Category: problem isolated or contained

Where are the ominous headlines?

Biotech Index - 140413


The momentum stock bubble burst last week, with highflying stocks showing significant declines from their February/March highs:

  • brokerage stocks: -10.8% (high set on March 20)
  • housing stocks: -9.4% (February 27)
  • Internet stocks: -17.1% (March 4)
  • biotechnology stocks: -21.1% (February 25)
  • Tesla Motors: -20.0% (March 4)
  • Netflix: -28.2% (March 4)
  • Twitter: -45.4% (December 26)
  • 3D Systems: -50.1% (January 3)

Yet a brief scanning of the financial headlines shows little concern:

  • – “Stocks fall as volume rises, but here’s why not to worry”
  • The Wall Street Journal – “Stock-Market Jitters Put Investors at Ease; Recent Turbulence Is Seen as a Healthy Sign”
  • CNBC – “Last week’s big selloff ‘probably over': Pro”
  • – “Don’t let these stock market gyrations scare you; It’s likely that we’ve seen the end of recent declines”

The common theme among pundits is that the momentum bust is isolated, contained, healthy, and even predictable.  CNBC quoted Jonathan Golub, chief U.S. market strategist at RBC Capital:

“I think the selloff is probably over.  If you look at the economically sensitive stuff in the market, it’s not really selling off. It’s tech. It’s bio-tech [which makes up about 10 percent of the market.]  The other 85 to 90 percent is in perfectly fine shape.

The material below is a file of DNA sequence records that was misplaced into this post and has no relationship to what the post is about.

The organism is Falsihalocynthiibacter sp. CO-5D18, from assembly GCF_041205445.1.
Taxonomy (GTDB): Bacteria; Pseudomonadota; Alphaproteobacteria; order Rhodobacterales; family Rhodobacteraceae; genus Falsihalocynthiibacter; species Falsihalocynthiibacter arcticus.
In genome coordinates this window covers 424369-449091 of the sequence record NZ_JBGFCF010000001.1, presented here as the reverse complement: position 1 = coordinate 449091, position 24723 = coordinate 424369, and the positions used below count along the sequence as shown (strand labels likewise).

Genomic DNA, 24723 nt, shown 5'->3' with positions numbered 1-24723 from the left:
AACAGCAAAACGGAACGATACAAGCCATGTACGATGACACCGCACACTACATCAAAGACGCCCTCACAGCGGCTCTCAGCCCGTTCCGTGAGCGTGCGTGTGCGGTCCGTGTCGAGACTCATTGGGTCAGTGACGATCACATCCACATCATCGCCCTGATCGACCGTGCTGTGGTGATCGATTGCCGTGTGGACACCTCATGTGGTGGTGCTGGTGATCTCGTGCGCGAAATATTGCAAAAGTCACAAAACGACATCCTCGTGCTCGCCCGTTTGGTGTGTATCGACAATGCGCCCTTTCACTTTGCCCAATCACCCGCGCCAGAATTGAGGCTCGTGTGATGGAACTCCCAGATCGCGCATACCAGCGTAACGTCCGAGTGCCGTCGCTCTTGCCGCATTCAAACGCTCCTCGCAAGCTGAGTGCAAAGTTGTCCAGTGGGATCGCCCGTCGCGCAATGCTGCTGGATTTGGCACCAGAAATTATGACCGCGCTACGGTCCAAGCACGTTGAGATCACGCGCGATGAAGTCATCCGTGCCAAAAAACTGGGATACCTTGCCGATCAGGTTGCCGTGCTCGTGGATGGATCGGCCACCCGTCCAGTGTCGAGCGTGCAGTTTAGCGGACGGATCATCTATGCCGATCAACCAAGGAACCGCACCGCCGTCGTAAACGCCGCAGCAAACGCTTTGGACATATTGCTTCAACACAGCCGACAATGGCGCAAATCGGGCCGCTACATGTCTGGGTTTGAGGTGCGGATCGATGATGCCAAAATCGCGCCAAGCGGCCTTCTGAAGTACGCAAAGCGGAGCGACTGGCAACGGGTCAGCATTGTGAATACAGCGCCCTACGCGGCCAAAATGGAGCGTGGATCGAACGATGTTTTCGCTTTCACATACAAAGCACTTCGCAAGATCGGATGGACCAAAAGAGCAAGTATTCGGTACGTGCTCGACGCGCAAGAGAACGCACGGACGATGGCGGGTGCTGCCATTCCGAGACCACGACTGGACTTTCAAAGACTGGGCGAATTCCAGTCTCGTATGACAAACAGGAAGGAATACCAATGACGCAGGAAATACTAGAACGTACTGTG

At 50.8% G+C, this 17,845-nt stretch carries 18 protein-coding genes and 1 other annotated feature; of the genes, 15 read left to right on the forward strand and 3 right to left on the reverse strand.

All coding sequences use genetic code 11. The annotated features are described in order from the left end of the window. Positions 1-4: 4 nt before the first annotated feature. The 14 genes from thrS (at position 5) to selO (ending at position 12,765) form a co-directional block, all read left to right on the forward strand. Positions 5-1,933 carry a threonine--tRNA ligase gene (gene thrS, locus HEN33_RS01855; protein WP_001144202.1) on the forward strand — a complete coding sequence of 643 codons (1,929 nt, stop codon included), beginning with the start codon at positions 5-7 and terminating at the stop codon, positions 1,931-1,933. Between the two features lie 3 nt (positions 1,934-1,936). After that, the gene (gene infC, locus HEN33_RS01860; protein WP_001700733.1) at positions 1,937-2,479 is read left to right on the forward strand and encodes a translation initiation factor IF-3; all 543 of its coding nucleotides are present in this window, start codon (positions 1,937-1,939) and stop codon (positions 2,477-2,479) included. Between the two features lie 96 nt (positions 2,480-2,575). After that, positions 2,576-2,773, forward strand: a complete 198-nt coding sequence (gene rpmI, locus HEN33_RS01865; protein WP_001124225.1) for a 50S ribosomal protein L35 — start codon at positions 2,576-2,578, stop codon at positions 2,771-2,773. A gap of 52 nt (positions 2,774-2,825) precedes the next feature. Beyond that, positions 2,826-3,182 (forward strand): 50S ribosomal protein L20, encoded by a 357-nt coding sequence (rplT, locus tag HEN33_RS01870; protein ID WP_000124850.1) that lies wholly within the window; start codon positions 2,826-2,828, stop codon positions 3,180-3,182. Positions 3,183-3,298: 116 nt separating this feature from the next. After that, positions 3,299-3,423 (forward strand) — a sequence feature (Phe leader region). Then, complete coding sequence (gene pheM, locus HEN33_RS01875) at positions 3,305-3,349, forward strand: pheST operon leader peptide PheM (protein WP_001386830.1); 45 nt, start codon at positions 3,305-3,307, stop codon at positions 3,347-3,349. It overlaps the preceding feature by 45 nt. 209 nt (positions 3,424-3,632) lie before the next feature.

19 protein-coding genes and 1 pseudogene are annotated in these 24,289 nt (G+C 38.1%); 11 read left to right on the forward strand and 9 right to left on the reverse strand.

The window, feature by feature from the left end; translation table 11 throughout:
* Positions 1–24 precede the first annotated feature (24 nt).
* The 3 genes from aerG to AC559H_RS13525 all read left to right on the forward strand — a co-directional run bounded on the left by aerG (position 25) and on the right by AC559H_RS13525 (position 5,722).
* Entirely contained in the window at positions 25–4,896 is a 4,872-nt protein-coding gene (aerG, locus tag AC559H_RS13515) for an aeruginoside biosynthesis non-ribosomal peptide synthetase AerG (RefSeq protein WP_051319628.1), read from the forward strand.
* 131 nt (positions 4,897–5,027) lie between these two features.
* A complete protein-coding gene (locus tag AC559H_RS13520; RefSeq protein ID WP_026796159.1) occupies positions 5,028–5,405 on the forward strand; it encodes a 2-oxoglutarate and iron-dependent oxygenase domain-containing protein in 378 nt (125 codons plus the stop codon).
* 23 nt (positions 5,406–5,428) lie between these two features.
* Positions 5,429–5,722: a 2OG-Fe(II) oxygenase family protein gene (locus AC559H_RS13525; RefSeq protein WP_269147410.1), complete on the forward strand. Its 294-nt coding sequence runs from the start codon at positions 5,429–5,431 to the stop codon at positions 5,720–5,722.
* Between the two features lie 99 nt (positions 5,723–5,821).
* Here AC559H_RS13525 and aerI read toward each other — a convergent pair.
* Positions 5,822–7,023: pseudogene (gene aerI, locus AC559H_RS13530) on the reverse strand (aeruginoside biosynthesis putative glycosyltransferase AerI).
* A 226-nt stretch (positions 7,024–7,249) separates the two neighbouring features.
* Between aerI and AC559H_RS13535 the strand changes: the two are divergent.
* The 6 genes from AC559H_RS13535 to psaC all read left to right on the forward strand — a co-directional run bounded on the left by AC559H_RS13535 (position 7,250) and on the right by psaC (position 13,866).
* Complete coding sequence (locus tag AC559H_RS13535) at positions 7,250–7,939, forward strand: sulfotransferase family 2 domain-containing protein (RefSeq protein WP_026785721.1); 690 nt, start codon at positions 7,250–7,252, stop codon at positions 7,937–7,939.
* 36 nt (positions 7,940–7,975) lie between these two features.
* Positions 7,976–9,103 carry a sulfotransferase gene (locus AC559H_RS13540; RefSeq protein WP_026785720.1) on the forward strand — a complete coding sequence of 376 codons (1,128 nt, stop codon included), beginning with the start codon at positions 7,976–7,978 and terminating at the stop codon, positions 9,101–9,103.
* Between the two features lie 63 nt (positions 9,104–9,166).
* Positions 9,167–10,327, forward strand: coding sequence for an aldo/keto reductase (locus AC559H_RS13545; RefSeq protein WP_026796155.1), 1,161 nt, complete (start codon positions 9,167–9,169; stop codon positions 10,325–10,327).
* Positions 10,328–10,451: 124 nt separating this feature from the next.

This weekend Barron’s patted itself on the back for predicting the tech bust several months ago:

In November, when pundits began to natter about a stock market bubble, we pointed out in a prescient cover story that it was a tech bubble, not a market bubble.  Our advice has paid off handsomely.

Barron’s quoted perma-bull Jim Paulsen, chief investment strategist at Wells Capital Management:

My guess here is that we’re having a valuation adjustment in one small part of the market, in the highflying momentum stocks that got ahead of themselves and are now correcting.  I think this is more of a buying opportunity.

The article concluded:

All this suggests that despite some ominous headlines, the stock market’s health is still good. [emphasis added]

Where are the ominous headlines?  We don’t see any.  We see complacency as far as the eye can see with the assuredness that the momentum stock bust is “contained.”  We heard these same words in April, 2000 after the dot-com bust and March, 2007 after the subprime bust… early warning signs that were overwhelmingly ignored.



Todd Harrison chronicles cluelessness of central bankers

Minyanville’s Todd Harrison penned an article on MarketWatch today about the role of central bankers in the credit bubble and their assurances that matters are under control:

At the beginning of the summer, when “collateralized debt obligations” and subprime mortgages” were first introduced into the mainstream vernacular, Treasury secretary Hank Paulson was quick to assure us that the problems were “contained.”